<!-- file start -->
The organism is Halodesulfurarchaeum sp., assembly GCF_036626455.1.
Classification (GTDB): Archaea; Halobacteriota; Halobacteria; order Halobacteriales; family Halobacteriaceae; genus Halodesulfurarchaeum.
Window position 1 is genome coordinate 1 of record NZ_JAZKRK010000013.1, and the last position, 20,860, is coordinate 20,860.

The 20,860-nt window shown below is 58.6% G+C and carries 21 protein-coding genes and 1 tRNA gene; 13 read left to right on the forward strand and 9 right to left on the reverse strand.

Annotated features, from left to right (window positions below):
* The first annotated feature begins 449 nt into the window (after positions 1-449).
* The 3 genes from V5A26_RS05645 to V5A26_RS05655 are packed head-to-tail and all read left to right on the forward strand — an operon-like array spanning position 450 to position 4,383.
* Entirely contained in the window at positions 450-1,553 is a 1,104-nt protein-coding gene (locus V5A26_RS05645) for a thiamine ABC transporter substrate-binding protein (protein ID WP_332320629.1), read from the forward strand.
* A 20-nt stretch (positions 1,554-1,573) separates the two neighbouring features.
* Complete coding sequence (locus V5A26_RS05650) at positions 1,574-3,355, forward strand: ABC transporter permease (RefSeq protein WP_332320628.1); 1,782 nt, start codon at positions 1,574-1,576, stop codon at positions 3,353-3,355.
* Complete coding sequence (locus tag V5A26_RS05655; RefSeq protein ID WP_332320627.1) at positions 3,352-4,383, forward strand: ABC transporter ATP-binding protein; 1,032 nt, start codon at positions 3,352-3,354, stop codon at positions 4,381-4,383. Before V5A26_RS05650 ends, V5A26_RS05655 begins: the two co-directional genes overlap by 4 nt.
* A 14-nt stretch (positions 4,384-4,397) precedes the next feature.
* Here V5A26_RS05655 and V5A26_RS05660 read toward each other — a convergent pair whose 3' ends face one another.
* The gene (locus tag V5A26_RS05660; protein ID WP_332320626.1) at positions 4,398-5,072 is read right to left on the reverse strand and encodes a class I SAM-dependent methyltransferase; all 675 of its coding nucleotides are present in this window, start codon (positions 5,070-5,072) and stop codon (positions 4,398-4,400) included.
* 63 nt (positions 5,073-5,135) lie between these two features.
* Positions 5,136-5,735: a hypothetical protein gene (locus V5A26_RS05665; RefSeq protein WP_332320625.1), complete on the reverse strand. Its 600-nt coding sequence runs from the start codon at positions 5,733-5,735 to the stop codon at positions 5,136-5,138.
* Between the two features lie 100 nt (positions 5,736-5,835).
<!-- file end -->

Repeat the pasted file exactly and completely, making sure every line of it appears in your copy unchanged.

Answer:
The organism is Halodesulfurarchaeum sp., assembly GCF_036626455.1.
Classification (GTDB): Archaea; Halobacteriota; Halobacteria; order Halobacteriales; family Halobacteriaceae; genus Halodesulfurarchaeum.
Window position 1 is genome coordinate 1 of record NZ_JAZKRK010000013.1, and the last position, 20,860, is coordinate 20,860.

The 20,860-nt window shown below is 58.6% G+C and carries 21 protein-coding genes and 1 tRNA gene; 13 read left to right on the forward strand and 9 right to left on the reverse strand.

Annotated features, from left to right (window positions below):
* The first annotated feature begins 449 nt into the window (after positions 1-449).
* The 3 genes from V5A26_RS05645 to V5A26_RS05655 are packed head-to-tail and all read left to right on the forward strand — an operon-like array spanning position 450 to position 4,383.
* Entirely contained in the window at positions 450-1,553 is a 1,104-nt protein-coding gene (locus V5A26_RS05645) for a thiamine ABC transporter substrate-binding protein (protein ID WP_332320629.1), read from the forward strand.
* A 20-nt stretch (positions 1,554-1,573) separates the two neighbouring features.
* Complete coding sequence (locus V5A26_RS05650) at positions 1,574-3,355, forward strand: ABC transporter permease (RefSeq protein WP_332320628.1); 1,782 nt, start codon at positions 1,574-1,576, stop codon at positions 3,353-3,355.
* Complete coding sequence (locus tag V5A26_RS05655; RefSeq protein ID WP_332320627.1) at positions 3,352-4,383, forward strand: ABC transporter ATP-binding protein; 1,032 nt, start codon at positions 3,352-3,354, stop codon at positions 4,381-4,383. Before V5A26_RS05650 ends, V5A26_RS05655 begins: the two co-directional genes overlap by 4 nt.
* A 14-nt stretch (positions 4,384-4,397) precedes the next feature.
* Here V5A26_RS05655 and V5A26_RS05660 read toward each other — a convergent pair whose 3' ends face one another.
* The gene (locus tag V5A26_RS05660; protein ID WP_332320626.1) at positions 4,398-5,072 is read right to left on the reverse strand and encodes a class I SAM-dependent methyltransferase; all 675 of its coding nucleotides are present in this window, start codon (positions 5,070-5,072) and stop codon (positions 4,398-4,400) included.
* 63 nt (positions 5,073-5,135) lie between these two features.
* Positions 5,136-5,735: a hypothetical protein gene (locus V5A26_RS05665; RefSeq protein WP_332320625.1), complete on the reverse strand. Its 600-nt coding sequence runs from the start codon at positions 5,733-5,735 to the stop codon at positions 5,136-5,138.
* Between the two features lie 100 nt (positions 5,736-5,835).